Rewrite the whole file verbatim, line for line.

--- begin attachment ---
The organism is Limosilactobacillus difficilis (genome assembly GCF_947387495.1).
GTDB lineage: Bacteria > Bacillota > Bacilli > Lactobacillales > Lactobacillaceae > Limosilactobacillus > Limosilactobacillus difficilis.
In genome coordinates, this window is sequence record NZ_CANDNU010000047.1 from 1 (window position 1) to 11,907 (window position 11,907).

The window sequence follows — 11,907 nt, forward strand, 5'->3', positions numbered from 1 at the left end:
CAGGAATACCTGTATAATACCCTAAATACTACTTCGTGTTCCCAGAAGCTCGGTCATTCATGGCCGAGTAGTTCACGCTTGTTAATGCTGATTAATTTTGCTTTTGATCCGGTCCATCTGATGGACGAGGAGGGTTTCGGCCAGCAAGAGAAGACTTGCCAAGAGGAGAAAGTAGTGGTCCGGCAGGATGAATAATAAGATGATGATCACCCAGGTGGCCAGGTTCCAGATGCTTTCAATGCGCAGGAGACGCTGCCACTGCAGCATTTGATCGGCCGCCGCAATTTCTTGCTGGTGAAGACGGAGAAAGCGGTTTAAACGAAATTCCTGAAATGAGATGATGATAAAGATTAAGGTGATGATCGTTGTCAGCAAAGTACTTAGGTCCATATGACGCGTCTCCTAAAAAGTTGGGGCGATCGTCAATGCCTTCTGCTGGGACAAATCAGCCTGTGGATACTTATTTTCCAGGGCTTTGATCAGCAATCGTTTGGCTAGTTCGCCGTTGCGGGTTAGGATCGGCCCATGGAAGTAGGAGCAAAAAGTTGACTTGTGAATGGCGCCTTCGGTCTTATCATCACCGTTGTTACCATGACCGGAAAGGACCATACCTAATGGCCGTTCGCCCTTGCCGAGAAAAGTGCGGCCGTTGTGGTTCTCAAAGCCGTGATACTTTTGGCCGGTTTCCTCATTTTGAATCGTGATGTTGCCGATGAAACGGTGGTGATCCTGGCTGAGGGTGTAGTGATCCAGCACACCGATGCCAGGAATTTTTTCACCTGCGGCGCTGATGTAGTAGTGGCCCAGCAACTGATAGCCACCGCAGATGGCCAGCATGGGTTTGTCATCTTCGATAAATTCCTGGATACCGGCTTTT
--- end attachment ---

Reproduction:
The organism is Limosilactobacillus difficilis (genome assembly GCF_947387495.1).
GTDB lineage: Bacteria > Bacillota > Bacilli > Lactobacillales > Lactobacillaceae > Limosilactobacillus > Limosilactobacillus difficilis.
In genome coordinates, this window is sequence record NZ_CANDNU010000047.1 from 1 (window position 1) to 11,907 (window position 11,907).

The window sequence follows — 11,907 nt, forward strand, 5'->3', positions numbered from 1 at the left end:
CAGGAATACCTGTATAATACCCTAAATACTACTTCGTGTTCCCAGAAGCTCGGTCATTCATGGCCGAGTAGTTCACGCTTGTTAATGCTGATTAATTTTGCTTTTGATCCGGTCCATCTGATGGACGAGGAGGGTTTCGGCCAGCAAGAGAAGACTTGCCAAGAGGAGAAAGTAGTGGTCCGGCAGGATGAATAATAAGATGATGATCACCCAGGTGGCCAGGTTCCAGATGCTTTCAATGCGCAGGAGACGCTGCCACTGCAGCATTTGATCGGCCGCCGCAATTTCTTGCTGGTGAAGACGGAGAAAGCGGTTTAAACGAAATTCCTGAAATGAGATGATGATAAAGATTAAGGTGATGATCGTTGTCAGCAAAGTACTTAGGTCCATATGACGCGTCTCCTAAAAAGTTGGGGCGATCGTCAATGCCTTCTGCTGGGACAAATCAGCCTGTGGATACTTATTTTCCAGGGCTTTGATCAGCAATCGTTTGGCTAGTTCGCCGTTGCGGGTTAGGATCGGCCCATGGAAGTAGGAGCAAAAAGTTGACTTGTGAATGGCGCCTTCGGTCTTATCATCACCGTTGTTACCATGACCGGAAAGGACCATACCTAATGGCCGTTCGCCCTTGCCGAGAAAAGTGCGGCCGTTGTGGTTCTCAAAGCCGTGATACTTTTGGCCGGTTTCCTCATTTTGAATCGTGATGTTGCCGATGAAACGGTGGTGATCCTGGCTGAGGGTGTAGTGATCCAGCACACCGATGCCAGGAATTTTTTCACCTGCGGCGCTGATGTAGTAGTGGCCCAGCAACTGATAGCCACCGCAGATGGCCAGCATGGGTTTGTCATCTTCGATAAATTCCTGGATACCGGCTTTT